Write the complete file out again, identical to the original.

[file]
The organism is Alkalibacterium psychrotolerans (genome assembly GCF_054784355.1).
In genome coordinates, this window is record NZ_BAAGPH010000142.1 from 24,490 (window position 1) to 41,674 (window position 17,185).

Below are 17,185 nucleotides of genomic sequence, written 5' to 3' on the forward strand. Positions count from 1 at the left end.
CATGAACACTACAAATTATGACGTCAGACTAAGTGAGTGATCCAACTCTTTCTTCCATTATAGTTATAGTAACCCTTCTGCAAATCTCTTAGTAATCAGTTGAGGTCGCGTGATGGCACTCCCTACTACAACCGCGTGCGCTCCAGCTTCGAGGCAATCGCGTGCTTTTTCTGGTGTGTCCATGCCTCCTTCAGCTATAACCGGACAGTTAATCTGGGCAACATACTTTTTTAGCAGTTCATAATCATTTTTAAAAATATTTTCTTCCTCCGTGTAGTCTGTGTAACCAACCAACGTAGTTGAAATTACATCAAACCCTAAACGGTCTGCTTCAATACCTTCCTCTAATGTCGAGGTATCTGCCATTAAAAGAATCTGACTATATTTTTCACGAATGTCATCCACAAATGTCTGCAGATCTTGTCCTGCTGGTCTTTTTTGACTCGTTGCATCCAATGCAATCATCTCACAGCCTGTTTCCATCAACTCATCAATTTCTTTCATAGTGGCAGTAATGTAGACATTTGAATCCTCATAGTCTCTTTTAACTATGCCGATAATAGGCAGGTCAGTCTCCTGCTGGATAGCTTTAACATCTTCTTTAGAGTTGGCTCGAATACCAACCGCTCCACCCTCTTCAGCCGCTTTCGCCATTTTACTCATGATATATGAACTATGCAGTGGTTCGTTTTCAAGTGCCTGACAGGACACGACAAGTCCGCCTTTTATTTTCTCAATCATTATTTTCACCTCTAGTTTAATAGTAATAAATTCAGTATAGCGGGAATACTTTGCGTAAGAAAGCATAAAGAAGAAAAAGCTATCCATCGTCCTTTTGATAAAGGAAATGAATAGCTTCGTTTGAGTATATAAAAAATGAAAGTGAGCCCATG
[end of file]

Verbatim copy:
The organism is Alkalibacterium psychrotolerans (genome assembly GCF_054784355.1).
In genome coordinates, this window is record NZ_BAAGPH010000142.1 from 24,490 (window position 1) to 41,674 (window position 17,185).

Below are 17,185 nucleotides of genomic sequence, written 5' to 3' on the forward strand. Positions count from 1 at the left end.
CATGAACACTACAAATTATGACGTCAGACTAAGTGAGTGATCCAACTCTTTCTTCCATTATAGTTATAGTAACCCTTCTGCAAATCTCTTAGTAATCAGTTGAGGTCGCGTGATGGCACTCCCTACTACAACCGCGTGCGCTCCAGCTTCGAGGCAATCGCGTGCTTTTTCTGGTGTGTCCATGCCTCCTTCAGCTATAACCGGACAGTTAATCTGGGCAACATACTTTTTTAGCAGTTCATAATCATTTTTAAAAATATTTTCTTCCTCCGTGTAGTCTGTGTAACCAACCAACGTAGTTGAAATTACATCAAACCCTAAACGGTCTGCTTCAATACCTTCCTCTAATGTCGAGGTATCTGCCATTAAAAGAATCTGACTATATTTTTCACGAATGTCATCCACAAATGTCTGCAGATCTTGTCCTGCTGGTCTTTTTTGACTCGTTGCATCCAATGCAATCATCTCACAGCCTGTTTCCATCAACTCATCAATTTCTTTCATAGTGGCAGTAATGTAGACATTTGAATCCTCATAGTCTCTTTTAACTATGCCGATAATAGGCAGGTCAGTCTCCTGCTGGATAGCTTTAACATCTTCTTTAGAGTTGGCTCGAATACCAACCGCTCCACCCTCTTCAGCCGCTTTCGCCATTTTACTCATGATATATGAACTATGCAGTGGTTCGTTTTCAAGTGCCTGACAGGACACGACAAGTCCGCCTTTTATTTTCTCAATCATTATTTTCACCTCTAGTTTAATAGTAATAAATTCAGTATAGCGGGAATACTTTGCGTAAGAAAGCATAAAGAAGAAAAAGCTATCCATCGTCCTTTTGATAAAGGAAATGAATAGCTTCGTTTGAGTATATAAAAAATGAAAGTGAGCCCATG